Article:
action was clearly erroneous or manifestly unjust turns in large part on whether these two
questions are a matter of clearly settled Pennsylvania law. Each is addressed in turn.
Were new UIM rejection forms required when second vehicle
As NJM points out, the first question is truly a threshold matter: before determining
whether Plaintiffs are entitled to stacking pursuant to the Sackett line of cases, it would be
necessary to ascertain whether they are entitled to UIM coverage at all. If not, then there is no
UIM coverage available to stack. In support of its contention that it would be appropriate for this
Court to retain jurisdiction, NJM asserts that it is a settled matter of Pennsylvania law that no
subsequent rejection form is required in these circumstances. Nevertheless, NJM has not cited,
nor has the Court found, any Pennsylvania cases directly addressing the narrow question of
whether the MVFRL requires a new UIM rejection form when a second vehicle is added to an
existing single-vehicle policy.
Instead, NJM points to two recent federal district court opinions in diversity cases where,
faced with the same question, the courts predicted that the Pennsylvania Supreme Court would
answer the question in the negative. Glazer v. Nationwide Mut. Ins. Co., 872 F. Supp. 2d 396
(M.D. Pa. 2012); Allstate Prop. and Cas. Ins. Co. v. Gierlach, No. 2:13-cv-6992015, 2015 WL
5286179, *1 (W.D. Pa. Sept. 10, 2015). Central to both is an analysis of an earlier Pennsylvania
Superior Court opinion, Smith v. Hartford Ins. Co., 849 A.2d 277 (Pa. Sup. Ct. 2004), and
approving comments the Pennsylvania Supreme Court made regarding the Smith opinion in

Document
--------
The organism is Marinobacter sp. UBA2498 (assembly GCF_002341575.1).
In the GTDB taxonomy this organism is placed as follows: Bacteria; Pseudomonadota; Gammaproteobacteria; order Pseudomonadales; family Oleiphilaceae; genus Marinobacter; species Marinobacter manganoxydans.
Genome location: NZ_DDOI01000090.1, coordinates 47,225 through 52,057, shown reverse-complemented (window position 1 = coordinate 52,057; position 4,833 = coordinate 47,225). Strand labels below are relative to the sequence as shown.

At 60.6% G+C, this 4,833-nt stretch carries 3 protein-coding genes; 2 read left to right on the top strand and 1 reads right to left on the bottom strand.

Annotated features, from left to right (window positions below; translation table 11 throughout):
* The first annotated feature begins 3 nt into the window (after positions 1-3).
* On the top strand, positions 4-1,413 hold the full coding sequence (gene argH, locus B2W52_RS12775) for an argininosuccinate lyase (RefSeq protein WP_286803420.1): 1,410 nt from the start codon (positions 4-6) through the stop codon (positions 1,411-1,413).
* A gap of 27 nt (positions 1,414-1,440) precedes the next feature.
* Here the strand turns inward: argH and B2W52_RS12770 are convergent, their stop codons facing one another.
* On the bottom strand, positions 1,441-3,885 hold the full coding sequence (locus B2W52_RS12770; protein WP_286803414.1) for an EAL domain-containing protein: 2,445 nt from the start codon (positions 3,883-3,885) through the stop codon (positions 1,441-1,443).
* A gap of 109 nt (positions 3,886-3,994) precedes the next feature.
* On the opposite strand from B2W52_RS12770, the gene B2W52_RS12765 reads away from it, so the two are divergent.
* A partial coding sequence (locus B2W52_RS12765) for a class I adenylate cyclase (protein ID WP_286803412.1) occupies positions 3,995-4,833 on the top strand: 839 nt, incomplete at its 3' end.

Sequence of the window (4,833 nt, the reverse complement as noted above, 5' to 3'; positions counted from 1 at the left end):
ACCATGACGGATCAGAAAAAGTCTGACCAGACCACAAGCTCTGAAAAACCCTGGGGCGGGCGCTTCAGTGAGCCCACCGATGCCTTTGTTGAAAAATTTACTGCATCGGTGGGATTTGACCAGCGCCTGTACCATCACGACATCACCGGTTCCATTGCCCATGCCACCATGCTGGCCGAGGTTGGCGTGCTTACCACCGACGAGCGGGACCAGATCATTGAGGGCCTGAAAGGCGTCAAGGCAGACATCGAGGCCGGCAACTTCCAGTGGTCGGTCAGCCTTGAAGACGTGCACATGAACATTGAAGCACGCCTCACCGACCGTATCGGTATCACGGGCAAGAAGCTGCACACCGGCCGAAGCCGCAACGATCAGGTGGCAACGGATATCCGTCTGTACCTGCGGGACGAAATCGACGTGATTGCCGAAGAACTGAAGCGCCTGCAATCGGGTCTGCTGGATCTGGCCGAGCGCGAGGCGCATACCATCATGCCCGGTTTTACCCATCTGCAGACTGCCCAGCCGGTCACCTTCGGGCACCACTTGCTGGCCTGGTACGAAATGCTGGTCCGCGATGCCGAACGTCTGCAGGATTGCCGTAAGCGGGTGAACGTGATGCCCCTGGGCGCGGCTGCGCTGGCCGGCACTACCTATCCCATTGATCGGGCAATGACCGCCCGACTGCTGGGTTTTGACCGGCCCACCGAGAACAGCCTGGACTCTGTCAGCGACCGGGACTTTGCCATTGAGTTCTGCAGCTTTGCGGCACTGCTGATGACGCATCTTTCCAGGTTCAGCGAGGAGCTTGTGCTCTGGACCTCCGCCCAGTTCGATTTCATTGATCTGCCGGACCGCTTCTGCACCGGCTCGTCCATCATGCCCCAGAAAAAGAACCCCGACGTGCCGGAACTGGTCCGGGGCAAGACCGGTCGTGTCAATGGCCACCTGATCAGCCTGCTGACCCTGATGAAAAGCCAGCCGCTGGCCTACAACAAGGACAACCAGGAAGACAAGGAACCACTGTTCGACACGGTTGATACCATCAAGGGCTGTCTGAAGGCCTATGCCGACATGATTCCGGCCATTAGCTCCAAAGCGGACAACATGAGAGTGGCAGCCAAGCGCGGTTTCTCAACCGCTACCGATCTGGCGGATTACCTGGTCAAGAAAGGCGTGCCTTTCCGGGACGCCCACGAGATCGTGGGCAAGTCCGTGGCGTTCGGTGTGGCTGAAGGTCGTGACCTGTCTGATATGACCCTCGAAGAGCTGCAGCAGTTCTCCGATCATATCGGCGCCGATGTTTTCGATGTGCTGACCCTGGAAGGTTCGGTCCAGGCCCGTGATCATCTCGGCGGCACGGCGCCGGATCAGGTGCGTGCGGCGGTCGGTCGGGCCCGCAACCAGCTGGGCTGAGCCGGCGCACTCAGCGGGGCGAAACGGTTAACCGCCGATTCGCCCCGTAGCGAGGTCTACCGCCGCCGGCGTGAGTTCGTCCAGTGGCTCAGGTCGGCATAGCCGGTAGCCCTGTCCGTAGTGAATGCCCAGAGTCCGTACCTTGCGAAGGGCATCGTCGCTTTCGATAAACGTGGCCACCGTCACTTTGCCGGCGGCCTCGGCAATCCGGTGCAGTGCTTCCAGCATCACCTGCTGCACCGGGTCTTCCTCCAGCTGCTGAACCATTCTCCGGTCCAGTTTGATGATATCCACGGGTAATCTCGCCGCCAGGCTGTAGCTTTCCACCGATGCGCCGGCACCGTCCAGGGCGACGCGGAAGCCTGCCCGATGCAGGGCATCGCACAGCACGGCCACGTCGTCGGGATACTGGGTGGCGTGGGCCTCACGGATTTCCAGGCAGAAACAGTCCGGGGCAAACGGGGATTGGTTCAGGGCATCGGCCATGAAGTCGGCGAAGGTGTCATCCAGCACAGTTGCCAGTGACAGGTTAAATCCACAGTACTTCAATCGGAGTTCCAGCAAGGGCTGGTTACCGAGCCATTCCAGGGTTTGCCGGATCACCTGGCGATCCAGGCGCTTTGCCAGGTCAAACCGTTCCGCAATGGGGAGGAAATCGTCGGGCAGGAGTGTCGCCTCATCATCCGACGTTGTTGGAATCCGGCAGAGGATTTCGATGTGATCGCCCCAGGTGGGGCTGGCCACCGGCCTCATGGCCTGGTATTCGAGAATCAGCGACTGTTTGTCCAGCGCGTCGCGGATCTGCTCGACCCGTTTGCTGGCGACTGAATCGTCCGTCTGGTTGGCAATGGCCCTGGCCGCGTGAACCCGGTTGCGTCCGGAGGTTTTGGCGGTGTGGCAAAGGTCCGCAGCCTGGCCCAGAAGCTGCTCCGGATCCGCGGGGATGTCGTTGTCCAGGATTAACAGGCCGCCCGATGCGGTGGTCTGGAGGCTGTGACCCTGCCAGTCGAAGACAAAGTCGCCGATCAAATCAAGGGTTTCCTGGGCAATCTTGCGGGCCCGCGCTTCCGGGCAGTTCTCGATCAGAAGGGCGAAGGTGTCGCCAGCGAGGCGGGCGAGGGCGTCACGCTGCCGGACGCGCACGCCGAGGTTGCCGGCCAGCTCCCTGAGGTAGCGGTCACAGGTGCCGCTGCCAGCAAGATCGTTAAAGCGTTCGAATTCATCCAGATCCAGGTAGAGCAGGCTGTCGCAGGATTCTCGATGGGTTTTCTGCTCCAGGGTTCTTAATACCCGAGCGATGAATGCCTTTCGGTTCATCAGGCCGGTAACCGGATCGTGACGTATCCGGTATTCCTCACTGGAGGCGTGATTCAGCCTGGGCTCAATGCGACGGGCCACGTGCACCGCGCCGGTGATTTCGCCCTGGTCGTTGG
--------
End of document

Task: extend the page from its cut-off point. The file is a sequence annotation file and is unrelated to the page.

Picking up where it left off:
Sackett I, suggesting that a valid UIM rejection waiver carries forward until affirmatively
changed. Glazer, 872 F. Supp. 2d at 402 (“The holding of Smith—endorsed by the Pennsylvania
Supreme Court in Sackett I—is ultimately compelling to the instant matter: that a decision to
reject UIM benefits carries forward until affirmatively changed.” ); Gierlach, 2015 WL 5286179,
at *2 (“The Supreme Court of Pennsylvania reinforced the holding in Smith when it determined
that the addition of a vehicle to a policy wherein UIM coverage was previously waived in
accordance with Sections 1731 and 1791 was not analogous to the case of insureds waiving
stacking when vehicles were added to a policy that still included UIM coverage.” (citing Sackett
I)). However, a closer analysis of Smith and Sackett I demonstrates that the MVFRL’s waiver
requirements in this situation are not a matter of clearly settled Pennsylvania law, and thus, do
not support this Court’s exercise of jurisdiction.
Initially, it bears observation that Smith v. Hartford Ins. Co. arose on a distinct set of
facts. The insured had originally purchased a single-vehicle insurance policy that included UIM
coverage, but several months later, he executed a rejection of UIM coverage form. 849 A.2d at
279. At no point thereafter did the insured add another vehicle to the policy. Id. Consequently,
Smith did not address whether the addition of a second vehicle to an existing single-vehicle
policy necessitates a new UIM rejection form for an insurer to avoid default UIM coverage.
Instead, Smith dealt with whether the insured’s voluntary increase in liability coverage from
$300,000 to $500,000 in conjunction with the purchase of an umbrella policy required an
additional UIM rejection form. Id. Concluding in part that imposing such a requirement would
conflict with the plain language of the provision in Section 1791 that where notice has been